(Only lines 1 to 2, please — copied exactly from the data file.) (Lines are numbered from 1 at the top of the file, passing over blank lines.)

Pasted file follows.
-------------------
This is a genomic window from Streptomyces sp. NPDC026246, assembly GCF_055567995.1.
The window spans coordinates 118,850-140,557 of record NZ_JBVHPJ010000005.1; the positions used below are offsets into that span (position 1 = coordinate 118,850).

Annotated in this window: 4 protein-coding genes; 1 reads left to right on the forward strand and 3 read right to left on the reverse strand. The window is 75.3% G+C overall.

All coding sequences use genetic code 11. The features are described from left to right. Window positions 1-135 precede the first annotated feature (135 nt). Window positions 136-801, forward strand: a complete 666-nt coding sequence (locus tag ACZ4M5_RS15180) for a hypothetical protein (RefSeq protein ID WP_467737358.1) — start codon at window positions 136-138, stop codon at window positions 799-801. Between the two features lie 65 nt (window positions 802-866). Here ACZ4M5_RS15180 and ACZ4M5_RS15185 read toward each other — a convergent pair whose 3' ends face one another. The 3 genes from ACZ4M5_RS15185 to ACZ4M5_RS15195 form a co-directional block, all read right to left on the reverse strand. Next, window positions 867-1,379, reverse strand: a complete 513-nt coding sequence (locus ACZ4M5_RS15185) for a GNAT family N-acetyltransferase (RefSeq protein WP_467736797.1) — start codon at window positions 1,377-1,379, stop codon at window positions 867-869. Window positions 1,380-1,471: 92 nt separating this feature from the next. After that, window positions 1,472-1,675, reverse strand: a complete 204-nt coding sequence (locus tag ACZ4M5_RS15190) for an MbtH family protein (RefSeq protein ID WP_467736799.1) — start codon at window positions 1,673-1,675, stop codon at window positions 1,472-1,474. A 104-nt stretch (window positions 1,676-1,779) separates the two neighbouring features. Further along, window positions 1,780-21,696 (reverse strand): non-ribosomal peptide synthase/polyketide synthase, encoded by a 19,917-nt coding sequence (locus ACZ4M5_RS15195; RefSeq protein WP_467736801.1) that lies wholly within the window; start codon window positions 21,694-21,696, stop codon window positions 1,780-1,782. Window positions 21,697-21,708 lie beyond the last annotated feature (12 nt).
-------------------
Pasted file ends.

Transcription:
This is a genomic window from Streptomyces sp. NPDC026246, assembly GCF_055567995.1.
The window spans coordinates 118,850-140,557 of record NZ_JBVHPJ010000005.1; the positions used below are offsets into that span (position 1 = coordinate 118,850).